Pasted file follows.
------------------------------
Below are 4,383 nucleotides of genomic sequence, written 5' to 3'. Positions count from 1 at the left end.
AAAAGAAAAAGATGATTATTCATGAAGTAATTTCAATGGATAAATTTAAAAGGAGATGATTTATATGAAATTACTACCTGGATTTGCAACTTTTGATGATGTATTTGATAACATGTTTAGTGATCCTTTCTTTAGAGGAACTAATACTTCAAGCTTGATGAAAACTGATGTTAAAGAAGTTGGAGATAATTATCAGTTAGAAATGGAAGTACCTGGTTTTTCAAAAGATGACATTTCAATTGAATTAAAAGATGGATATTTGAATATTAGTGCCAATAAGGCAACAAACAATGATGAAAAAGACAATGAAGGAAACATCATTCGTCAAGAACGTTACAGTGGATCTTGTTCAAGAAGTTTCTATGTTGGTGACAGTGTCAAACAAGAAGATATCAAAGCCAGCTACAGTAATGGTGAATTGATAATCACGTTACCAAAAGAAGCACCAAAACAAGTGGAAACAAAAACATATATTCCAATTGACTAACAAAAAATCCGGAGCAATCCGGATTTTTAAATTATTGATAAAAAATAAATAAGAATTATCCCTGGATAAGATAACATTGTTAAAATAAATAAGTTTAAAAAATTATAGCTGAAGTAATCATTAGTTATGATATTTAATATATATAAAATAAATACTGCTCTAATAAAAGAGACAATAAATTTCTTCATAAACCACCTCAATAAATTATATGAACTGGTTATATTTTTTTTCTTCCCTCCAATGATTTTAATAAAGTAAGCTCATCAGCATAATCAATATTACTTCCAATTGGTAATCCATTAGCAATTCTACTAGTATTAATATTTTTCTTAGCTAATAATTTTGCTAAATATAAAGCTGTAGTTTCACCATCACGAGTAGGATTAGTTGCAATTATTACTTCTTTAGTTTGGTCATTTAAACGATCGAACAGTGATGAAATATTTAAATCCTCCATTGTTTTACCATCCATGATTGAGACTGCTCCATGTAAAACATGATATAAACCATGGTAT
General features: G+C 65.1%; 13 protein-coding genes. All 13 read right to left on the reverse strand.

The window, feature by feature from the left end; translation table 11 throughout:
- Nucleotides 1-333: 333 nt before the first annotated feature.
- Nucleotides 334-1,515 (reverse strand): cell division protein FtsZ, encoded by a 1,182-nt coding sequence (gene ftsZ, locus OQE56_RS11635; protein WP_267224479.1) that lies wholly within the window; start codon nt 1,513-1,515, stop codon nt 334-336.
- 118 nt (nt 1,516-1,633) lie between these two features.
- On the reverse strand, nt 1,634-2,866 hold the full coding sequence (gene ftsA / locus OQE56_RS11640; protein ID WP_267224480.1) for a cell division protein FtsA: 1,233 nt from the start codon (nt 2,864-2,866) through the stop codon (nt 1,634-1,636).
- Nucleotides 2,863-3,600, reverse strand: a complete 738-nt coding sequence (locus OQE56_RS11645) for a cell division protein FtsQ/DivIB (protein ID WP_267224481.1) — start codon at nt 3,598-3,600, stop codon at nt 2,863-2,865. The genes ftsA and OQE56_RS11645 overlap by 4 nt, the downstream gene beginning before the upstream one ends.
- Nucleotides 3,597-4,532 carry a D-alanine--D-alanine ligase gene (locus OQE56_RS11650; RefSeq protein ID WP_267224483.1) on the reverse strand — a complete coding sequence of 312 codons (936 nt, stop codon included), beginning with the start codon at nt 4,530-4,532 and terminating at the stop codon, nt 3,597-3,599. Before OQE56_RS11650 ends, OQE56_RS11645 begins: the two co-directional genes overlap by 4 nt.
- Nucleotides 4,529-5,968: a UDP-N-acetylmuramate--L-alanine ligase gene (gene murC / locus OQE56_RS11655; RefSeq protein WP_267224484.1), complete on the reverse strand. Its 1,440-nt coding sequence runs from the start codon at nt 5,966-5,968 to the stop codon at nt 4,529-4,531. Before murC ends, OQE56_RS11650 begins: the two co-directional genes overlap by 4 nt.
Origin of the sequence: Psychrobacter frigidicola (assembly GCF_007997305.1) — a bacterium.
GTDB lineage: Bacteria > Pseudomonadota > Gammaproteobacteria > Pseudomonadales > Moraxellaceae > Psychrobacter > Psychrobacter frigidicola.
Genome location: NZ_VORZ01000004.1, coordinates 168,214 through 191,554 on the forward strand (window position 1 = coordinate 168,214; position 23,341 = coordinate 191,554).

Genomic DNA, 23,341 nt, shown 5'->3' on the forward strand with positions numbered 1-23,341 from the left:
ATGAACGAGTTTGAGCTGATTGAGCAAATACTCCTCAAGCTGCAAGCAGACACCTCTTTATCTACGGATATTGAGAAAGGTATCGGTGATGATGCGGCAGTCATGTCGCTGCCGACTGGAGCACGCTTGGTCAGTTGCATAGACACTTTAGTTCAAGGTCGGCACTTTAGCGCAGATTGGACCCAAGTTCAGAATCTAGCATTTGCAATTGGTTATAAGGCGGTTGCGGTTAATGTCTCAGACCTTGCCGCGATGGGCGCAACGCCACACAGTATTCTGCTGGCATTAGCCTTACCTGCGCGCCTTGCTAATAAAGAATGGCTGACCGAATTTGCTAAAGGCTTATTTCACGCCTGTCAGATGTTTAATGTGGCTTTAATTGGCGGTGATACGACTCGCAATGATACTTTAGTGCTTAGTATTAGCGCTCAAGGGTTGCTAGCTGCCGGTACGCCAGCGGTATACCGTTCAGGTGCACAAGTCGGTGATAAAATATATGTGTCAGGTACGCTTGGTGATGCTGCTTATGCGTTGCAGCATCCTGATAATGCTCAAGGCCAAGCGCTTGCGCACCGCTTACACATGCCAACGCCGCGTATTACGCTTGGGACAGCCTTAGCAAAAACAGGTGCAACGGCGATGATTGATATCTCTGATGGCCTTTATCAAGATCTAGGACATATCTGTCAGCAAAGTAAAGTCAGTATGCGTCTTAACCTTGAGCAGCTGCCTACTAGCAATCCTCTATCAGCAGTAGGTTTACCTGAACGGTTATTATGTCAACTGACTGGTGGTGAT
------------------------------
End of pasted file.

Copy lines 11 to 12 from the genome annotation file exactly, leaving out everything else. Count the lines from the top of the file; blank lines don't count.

- Nucleotides 4,529-5,968: a UDP-N-acetylmuramate--L-alanine ligase gene (gene murC / locus OQE56_RS11655; RefSeq protein WP_267224484.1), complete on the reverse strand. Its 1,440-nt coding sequence runs from the start codon at nt 5,966-5,968 to the stop codon at nt 4,529-4,531. Before murC ends, OQE56_RS11650 begins: the two co-directional genes overlap by 4 nt.
Origin of the sequence: Psychrobacter frigidicola (assembly GCF_007997305.1) — a bacterium.